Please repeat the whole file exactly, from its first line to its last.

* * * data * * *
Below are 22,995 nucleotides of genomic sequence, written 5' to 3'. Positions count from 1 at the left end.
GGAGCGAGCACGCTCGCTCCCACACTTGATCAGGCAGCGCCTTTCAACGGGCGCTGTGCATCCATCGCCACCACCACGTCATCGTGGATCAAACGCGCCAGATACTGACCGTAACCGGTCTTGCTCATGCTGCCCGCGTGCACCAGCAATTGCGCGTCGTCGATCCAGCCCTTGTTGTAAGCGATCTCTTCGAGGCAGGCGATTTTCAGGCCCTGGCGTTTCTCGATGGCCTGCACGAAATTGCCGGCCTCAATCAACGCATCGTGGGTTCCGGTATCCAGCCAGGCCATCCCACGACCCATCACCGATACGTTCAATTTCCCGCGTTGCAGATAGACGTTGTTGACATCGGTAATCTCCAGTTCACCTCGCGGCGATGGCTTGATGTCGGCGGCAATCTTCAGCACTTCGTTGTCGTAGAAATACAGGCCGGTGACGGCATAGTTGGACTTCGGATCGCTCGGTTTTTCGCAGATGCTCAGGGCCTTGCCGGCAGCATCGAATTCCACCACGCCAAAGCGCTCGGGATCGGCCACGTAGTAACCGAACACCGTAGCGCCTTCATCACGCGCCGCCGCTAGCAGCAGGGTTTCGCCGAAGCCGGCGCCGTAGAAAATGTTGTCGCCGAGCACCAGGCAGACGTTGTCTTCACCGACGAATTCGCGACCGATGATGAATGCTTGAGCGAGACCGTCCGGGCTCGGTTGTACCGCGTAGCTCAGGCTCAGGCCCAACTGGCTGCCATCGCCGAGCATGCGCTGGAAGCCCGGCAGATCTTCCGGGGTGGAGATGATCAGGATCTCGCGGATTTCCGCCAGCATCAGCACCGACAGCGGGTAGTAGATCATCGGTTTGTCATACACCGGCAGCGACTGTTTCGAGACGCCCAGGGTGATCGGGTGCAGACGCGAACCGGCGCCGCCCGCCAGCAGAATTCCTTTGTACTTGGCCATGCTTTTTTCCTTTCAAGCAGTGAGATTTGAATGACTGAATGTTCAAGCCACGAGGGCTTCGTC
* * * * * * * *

Below are 22,995 nucleotides of genomic sequence, written 5' to 3'. Positions count from 1 at the left end.
GGAGCGAGCACGCTCGCTCCCACACTTGATCAGGCAGCGCCTTTCAACGGGCGCTGTGCATCCATCGCCACCACCACGTCATCGTGGATCAAACGCGCCAGATACTGACCGTAACCGGTCTTGCTCATGCTGCCCGCGTGCACCAGCAATTGCGCGTCGTCGATCCAGCCCTTGTTGTAAGCGATCTCTTCGAGGCAGGCGATTTTCAGGCCCTGGCGTTTCTCGATGGCCTGCACGAAATTGCCGGCCTCAATCAACGCATCGTGGGTTCCGGTATCCAGCCAGGCCATCCCACGACCCATCACCGATACGTTCAATTTCCCGCGTTGCAGATAGACGTTGTTGACATCGGTAATCTCCAGTTCACCTCGCGGCGATGGCTTGATGTCGGCGGCAATCTTCAGCACTTCGTTGTCGTAGAAATACAGGCCGGTGACGGCATAGTTGGACTTCGGATCGCTCGGTTTTTCGCAGATGCTCAGGGCCTTGCCGGCAGCATCGAATTCCACCACGCCAAAGCGCTCGGGATCGGCCACGTAGTAACCGAACACCGTAGCGCCTTCATCACGCGCCGCCGCTAGCAGCAGGGTTTCGCCGAAGCCGGCGCCGTAGAAAATGTTGTCGCCGAGCACCAGGCAGACGTTGTCTTCACCGACGAATTCGCGACCGATGATGAATGCTTGAGCGAGACCGTCCGGGCTCGGTTGTACCGCGTAGCTCAGGCTCAGGCCCAACTGGCTGCCATCGCCGAGCATGCGCTGGAAGCCCGGCAGATCTTCCGGGGTGGAGATGATCAGGATCTCGCGGATTTCCGCCAGCATCAGCACCGACAGCGGGTAGTAGATCATCGGTTTGTCATACACCGGCAGCGACTGTTTCGAGACGCCCAGGGTGATCGGGTGCAGACGCGAACCGGCGCCGCCCGCCAGCAGAATTCCTTTGTACTTGGCCATGCTTTTTTCCTTTCAAGCAGTGAGATTTGAATGACTGAATGTTCAAGCCACGAGGGCTTCGTC